The world you’ve created is rich and feels authentic and believable. What were some themes that were important for you to focus on when creating your world?
I don’t focus on themes at all initially. I concentrate on plots, character arcs, and how they tie into the bigger picture. After finishing the first draft of In Lost Dreams the Four Were Bound, my best friend Kat and girlfriend Ami brought my attention to the themes of “loss, grievance, dreams, being tied down.” Looking at how those played across the book from a more theatrical perspective, I deduced what enhanced and detracted those themes. I ended up expanding a few scenes, namely adding more from the perspective of some of the various Hyunisti.
As for the world itself, I would say a lot of that comes from being an optimistic realist with a somber, romantic demeanor. Melancholy and sentiment drive both what I create and enjoy, which most people would probably find funny as I rarely seem that way. There are inspirations, including video game series like Final Fantasy, manga like Berserk, Yoko Taro’s Drakengard and Nier series, Lovecraft’s horror works, etcetera. I guess you could say there are broader themes about “striving against the inevitable” surrounded “by points of light and darkness in an otherwise grey world.” I’ll have to ponder it a bit more.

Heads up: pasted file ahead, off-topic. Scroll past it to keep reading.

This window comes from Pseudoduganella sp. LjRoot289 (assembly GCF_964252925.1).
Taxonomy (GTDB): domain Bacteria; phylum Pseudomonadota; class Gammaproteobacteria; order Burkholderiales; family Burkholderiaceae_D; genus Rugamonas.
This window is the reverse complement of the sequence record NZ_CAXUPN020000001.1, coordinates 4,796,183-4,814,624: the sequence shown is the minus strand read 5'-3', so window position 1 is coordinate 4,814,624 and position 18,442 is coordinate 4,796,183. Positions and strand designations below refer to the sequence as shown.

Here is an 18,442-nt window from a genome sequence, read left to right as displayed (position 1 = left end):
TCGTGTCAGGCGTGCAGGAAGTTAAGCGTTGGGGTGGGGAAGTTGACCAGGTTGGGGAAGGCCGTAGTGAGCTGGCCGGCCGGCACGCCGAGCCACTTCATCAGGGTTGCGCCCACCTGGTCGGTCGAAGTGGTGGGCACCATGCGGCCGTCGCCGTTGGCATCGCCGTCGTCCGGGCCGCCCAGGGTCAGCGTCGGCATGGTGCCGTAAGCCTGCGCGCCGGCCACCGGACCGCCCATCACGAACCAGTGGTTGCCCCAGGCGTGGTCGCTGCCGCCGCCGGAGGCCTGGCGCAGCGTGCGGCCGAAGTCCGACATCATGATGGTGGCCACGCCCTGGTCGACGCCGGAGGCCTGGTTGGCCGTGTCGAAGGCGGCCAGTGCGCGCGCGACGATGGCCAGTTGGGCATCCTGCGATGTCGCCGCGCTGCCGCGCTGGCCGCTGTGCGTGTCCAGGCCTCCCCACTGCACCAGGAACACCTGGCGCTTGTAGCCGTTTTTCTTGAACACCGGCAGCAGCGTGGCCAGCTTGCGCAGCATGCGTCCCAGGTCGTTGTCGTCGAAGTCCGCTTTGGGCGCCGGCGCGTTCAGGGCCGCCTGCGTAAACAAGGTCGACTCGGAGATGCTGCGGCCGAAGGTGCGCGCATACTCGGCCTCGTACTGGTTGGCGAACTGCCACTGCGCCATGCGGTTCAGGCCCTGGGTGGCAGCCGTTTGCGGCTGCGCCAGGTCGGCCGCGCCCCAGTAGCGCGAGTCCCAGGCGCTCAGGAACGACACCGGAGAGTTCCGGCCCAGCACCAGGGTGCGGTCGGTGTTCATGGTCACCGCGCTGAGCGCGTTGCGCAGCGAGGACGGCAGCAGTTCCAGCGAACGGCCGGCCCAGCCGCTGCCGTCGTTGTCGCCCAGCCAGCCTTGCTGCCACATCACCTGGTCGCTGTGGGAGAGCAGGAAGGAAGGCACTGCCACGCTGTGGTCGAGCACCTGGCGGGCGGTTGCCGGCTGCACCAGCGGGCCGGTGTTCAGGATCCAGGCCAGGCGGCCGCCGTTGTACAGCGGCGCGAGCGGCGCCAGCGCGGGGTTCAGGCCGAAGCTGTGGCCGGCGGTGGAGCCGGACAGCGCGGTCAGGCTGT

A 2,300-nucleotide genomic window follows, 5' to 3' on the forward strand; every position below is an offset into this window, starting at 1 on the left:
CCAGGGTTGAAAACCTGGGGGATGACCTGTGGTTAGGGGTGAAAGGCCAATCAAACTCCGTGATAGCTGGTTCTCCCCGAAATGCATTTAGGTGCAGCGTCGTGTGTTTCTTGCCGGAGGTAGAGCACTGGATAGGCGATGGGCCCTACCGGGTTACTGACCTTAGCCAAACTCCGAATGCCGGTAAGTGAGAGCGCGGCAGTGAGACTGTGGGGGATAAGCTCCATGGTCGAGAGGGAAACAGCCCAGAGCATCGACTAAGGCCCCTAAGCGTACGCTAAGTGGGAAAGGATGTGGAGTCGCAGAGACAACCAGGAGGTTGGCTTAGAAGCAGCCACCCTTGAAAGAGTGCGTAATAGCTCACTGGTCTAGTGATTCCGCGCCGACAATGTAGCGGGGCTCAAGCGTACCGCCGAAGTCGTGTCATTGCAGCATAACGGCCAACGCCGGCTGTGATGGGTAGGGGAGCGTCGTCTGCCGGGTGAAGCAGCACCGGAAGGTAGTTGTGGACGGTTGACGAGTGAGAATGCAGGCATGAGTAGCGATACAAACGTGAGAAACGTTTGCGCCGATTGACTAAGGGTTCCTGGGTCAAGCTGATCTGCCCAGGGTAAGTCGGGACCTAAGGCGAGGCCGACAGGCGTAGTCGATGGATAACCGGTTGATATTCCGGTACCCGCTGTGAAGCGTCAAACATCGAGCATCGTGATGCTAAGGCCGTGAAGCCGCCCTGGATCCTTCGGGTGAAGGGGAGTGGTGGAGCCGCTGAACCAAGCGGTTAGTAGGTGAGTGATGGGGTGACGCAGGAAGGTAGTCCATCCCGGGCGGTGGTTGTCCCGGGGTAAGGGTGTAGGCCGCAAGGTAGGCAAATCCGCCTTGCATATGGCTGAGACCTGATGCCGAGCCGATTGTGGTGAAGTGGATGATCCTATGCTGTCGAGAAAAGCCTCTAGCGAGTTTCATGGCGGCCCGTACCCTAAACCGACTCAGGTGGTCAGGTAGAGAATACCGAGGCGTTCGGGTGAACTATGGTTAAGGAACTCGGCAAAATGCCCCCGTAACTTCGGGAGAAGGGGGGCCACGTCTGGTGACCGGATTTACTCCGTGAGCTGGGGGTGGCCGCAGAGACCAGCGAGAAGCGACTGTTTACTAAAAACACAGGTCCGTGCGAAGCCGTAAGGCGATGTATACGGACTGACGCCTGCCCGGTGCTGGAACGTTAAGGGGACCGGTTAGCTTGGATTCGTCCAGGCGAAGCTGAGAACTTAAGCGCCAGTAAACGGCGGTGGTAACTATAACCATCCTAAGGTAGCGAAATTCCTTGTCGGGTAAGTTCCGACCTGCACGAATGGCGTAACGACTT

This is book one in the Genean Chronicles series. What can readers expect in book two?
If book one serves as the gateway of tone and setting for the world, then book two sets the stage for the primary conflict of the Genean Chronicles. The “bookends” and “intermissions” continue to hint at the expansive universe far beyond Genea, into the greater Remi’s Cross universe. Expect even more action as our heroes and heroines come face to face with gods and other abominable machinations. And of course, we will have more character drama and expanding roles as our cast grows. Anything else is spoilers, so please look forward to it.
About Literary TitanThe Literary Titan is an organization of professional editors, writers, and professors that have a passion for the written word. We review fiction and non-fiction books in many different genres, as well as conduct author interviews, and recognize talented authors with our Literary Book Award. We are privileged to work with so many creative authors around the globe.
Posted on November 1, 2020, in Interviews and tagged adventure, author, author interview, book, book review, bookblogger, Bradley Blankenship, dark fantasy, ebook, fantasy, fiction, goodreads, horror, In Lost Dreams the Four Were Bound, kindle, kobo, literature, nook, novel, read, reader, reading, story, writer, writing. Bookmark the permalink. 1 Comment.
This site uses Akismet to reduce spam. Learn how your comment data is processed.